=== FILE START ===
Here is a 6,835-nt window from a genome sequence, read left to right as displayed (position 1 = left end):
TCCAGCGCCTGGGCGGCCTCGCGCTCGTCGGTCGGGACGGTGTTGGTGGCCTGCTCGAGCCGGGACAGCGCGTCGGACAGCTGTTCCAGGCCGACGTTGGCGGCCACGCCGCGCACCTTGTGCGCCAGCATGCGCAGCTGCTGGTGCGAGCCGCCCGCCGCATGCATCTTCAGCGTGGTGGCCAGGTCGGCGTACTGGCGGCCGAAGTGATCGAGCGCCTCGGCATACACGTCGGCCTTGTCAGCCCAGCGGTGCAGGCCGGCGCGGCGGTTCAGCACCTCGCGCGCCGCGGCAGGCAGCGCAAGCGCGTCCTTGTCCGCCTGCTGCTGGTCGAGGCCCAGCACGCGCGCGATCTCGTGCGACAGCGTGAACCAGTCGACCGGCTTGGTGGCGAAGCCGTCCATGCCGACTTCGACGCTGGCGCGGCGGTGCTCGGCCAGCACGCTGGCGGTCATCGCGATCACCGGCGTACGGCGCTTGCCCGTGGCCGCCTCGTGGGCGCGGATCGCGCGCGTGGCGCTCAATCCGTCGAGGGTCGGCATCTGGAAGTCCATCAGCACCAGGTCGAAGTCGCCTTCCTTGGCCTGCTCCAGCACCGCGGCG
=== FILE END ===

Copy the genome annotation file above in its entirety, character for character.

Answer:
Here is a 6,835-nt window from a genome sequence, read left to right as displayed (position 1 = left end):
TCCAGCGCCTGGGCGGCCTCGCGCTCGTCGGTCGGGACGGTGTTGGTGGCCTGCTCGAGCCGGGACAGCGCGTCGGACAGCTGTTCCAGGCCGACGTTGGCGGCCACGCCGCGCACCTTGTGCGCCAGCATGCGCAGCTGCTGGTGCGAGCCGCCCGCCGCATGCATCTTCAGCGTGGTGGCCAGGTCGGCGTACTGGCGGCCGAAGTGATCGAGCGCCTCGGCATACACGTCGGCCTTGTCAGCCCAGCGGTGCAGGCCGGCGCGGCGGTTCAGCACCTCGCGCGCCGCGGCAGGCAGCGCAAGCGCGTCCTTGTCCGCCTGCTGCTGGTCGAGGCCCAGCACGCGCGCGATCTCGTGCGACAGCGTGAACCAGTCGACCGGCTTGGTGGCGAAGCCGTCCATGCCGACTTCGACGCTGGCGCGGCGGTGCTCGGCCAGCACGCTGGCGGTCATCGCGATCACCGGCGTACGGCGCTTGCCCGTGGCCGCCTCGTGGGCGCGGATCGCGCGCGTGGCGCTCAATCCGTCGAGGGTCGGCATCTGGAAGTCCATCAGCACCAGGTCGAAGTCGCCTTCCTTGGCCTGCTCCAGCACCGCGGCG